It seemed to pulse, signaling perhaps. It was home, the fourth planet from the sun, the planet they’d left a little over two years before, traveling by the craft that had been built for the purpose of interplanetary travel, though their trip had been somewhat extemporaneous. That first night she had wondered if the pulsing red glow was the holocaust they had left behind still burning, the populations of their race killing each other in a misbegotten firestorm they had barely escaped, or to be honest, had simply run from. If so, the place was still burning.

The ship had stood stocked with medical supplies, food and clothing, oxygen, water and all else that would be needed during the someday trip to the third planet with the climate so like their own. It was opportune that they who had designed and built the ship and trained to pilot it were all stationed conveniently close, and by their position had been closer to their government’s plans than others as well. They had guessed that this annihilation was a possibility.

In the last few days when, despite the rhetoric that negotiations were ongoing, these leading scientists could see the missile silos being prepared for use. They passed the word among staff to get families together, pack what they could and get ready to leave if necessary. Was it selfish to save their own and use their training to take the chance on flying out, hoping they weren’t hit by a missile, and getting above the atmosphere before it became too toxic, the air polluted with radiation, carbon monoxide and debris unusable to convert to hydrogen fuel? Or was it reality that they would be the most likely to survive it they undertook this mission and, because of that, because someone should represent their race in this universe, they should.

So they had followed the mission they had trained for, watching their planet glow with outrage until its atmosphere was so clogged with smoke and debris that they could no longer see it as they silently moved farther and farther away. They traveled without incident and landed safely in the northern hemisphere of the planet, avoiding the huge sheets of ice that blanketed the north and south poles of the planet. From studying this planet they knew the spot they landed would have been a fertile plain surrounded by low mountains and several bodies of water, safe for landing and easy for travel, perhaps rich with food similar enough to their own that they could move right in.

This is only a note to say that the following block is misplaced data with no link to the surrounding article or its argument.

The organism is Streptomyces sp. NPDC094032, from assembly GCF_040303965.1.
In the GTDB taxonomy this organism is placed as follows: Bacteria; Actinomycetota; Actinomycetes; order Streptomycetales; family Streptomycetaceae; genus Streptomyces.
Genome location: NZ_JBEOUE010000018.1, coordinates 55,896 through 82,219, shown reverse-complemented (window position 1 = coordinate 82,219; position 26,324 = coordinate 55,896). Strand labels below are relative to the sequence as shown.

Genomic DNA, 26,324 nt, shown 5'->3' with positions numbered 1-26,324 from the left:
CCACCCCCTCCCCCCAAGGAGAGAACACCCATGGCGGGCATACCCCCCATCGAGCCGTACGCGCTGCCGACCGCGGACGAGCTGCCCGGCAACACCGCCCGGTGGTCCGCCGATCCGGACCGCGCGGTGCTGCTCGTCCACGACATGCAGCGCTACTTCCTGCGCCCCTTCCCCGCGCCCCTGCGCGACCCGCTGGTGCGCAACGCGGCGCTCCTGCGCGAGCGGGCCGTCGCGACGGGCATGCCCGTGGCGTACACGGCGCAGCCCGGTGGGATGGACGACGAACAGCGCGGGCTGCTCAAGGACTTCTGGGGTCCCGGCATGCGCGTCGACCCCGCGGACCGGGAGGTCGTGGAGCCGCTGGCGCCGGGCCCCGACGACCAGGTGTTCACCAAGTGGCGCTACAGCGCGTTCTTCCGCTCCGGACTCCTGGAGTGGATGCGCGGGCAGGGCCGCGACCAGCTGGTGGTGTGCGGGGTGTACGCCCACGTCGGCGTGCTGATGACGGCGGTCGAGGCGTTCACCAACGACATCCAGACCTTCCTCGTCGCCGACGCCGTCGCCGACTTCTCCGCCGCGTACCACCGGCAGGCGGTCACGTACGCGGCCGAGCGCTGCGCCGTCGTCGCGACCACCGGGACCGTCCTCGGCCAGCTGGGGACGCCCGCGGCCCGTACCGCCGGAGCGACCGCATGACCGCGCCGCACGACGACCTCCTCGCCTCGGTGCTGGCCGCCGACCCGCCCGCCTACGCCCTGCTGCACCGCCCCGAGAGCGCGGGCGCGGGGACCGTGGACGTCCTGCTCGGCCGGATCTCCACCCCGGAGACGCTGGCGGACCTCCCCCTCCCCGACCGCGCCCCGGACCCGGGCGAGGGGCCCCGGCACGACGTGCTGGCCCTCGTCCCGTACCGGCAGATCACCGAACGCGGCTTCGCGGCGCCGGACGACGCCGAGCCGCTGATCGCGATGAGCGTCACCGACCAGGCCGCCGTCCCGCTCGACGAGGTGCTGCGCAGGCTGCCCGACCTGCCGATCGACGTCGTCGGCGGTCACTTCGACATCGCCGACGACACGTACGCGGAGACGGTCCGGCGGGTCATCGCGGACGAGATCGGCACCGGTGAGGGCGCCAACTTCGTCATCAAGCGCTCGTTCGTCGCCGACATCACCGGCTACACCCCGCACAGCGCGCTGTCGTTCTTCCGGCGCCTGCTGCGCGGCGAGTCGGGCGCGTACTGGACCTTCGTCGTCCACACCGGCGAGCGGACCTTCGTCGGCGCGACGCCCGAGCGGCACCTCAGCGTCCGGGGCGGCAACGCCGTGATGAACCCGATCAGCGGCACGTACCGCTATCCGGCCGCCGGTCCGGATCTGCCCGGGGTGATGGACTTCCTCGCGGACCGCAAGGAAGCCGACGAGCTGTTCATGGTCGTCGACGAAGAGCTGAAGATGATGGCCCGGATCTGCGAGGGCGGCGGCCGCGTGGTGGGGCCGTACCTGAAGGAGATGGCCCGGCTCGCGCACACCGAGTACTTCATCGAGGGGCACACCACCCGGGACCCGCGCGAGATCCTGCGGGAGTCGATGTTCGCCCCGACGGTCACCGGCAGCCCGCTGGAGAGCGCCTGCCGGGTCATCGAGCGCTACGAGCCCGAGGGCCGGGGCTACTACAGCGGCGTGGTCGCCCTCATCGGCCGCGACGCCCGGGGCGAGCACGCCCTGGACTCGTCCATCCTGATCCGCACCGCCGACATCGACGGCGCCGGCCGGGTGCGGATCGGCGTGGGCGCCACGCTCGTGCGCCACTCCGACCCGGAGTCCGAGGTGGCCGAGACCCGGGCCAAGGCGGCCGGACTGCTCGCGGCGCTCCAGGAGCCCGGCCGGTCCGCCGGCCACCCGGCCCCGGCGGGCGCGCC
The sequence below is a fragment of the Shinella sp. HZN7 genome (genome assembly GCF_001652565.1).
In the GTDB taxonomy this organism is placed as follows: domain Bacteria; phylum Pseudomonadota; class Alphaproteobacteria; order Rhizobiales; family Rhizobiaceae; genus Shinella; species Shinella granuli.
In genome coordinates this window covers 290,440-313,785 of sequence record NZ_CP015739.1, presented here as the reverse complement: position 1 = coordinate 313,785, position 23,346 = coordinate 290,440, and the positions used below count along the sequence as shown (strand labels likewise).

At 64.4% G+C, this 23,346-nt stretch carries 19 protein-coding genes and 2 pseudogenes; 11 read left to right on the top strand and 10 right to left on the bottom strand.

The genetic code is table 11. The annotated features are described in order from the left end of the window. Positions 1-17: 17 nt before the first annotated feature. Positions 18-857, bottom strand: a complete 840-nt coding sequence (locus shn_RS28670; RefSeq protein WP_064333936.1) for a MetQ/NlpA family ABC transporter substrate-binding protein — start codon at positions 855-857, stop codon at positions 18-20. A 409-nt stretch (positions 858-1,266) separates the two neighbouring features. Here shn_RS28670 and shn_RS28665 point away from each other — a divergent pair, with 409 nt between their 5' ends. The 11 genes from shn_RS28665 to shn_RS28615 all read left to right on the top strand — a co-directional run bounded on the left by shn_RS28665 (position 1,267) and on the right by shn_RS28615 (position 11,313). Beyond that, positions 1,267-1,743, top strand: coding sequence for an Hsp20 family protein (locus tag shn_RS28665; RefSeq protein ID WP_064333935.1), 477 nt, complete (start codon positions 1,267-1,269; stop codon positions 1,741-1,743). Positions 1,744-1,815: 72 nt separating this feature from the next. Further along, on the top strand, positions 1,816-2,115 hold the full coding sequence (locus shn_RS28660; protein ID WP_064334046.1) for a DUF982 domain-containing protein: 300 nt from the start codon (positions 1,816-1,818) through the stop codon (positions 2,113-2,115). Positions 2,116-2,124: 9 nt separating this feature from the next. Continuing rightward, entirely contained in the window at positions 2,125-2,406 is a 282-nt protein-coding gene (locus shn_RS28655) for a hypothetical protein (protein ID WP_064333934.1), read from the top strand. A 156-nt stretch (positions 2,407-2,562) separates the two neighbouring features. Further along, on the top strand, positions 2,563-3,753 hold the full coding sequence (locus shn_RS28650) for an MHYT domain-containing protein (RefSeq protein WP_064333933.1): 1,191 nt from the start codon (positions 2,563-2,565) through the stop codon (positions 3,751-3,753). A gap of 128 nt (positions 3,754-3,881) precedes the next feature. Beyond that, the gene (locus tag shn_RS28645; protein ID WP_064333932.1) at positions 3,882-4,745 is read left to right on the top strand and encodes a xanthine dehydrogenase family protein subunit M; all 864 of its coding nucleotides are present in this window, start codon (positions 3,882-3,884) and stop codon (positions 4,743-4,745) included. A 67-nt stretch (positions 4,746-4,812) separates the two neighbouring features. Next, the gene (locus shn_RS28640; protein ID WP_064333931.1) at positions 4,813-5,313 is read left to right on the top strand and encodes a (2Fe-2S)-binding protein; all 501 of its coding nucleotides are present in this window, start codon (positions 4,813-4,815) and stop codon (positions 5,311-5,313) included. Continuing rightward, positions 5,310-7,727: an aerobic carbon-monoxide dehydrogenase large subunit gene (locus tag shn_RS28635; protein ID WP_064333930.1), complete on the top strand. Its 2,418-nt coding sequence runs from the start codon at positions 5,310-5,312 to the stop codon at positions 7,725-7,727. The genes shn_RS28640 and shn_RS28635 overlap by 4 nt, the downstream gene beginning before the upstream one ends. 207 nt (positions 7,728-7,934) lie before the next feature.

Of course, they had no intention to stay. Each night they signaled home base, never receiving a response which was something they had, somehow, never expected. They had planned to go back as soon as possible, even if only to see the destruction, but as time wore on they could see now that maintenance to the ship, fuel, food…so many things stood in the way that instead of months, it might be years, or generations before anyone could go back. Perhaps none of these travelers would ever know the outcome of that horrible war. How strange to go from the seeming omniscience of constant, instant communication and information to this mocking silence.

She watched as her home planet glowed ever more brightly in the deepening sky, pulsating slightly with the beat of her heart. As it rose above the horizon and the night sky deepened, the little planet was soon surrounded by stars in their familiar constellations.

They had survived almost a year here, had made contact with natives, had built a society and would someday have children of their own no doubt. Soon they planned to begin growing edible native plants rather than gathering what they needed and to attempt to domesticate a few animals that resembled those from home. They’d build small towns and the struggles of power and desire would emerge, and only time would tell if they had also brought with them the potential to destroy this civilization, too, or if they had left that potential behind in the lifeless destruction on that beautiful, glowing red planet.

Read more:   Essays   ♦  Short Stories  ♦  Poetry

All Rights Reserved.   ♦   © Bernadette E. Kazmarski   ♦


Visit my PATREON page.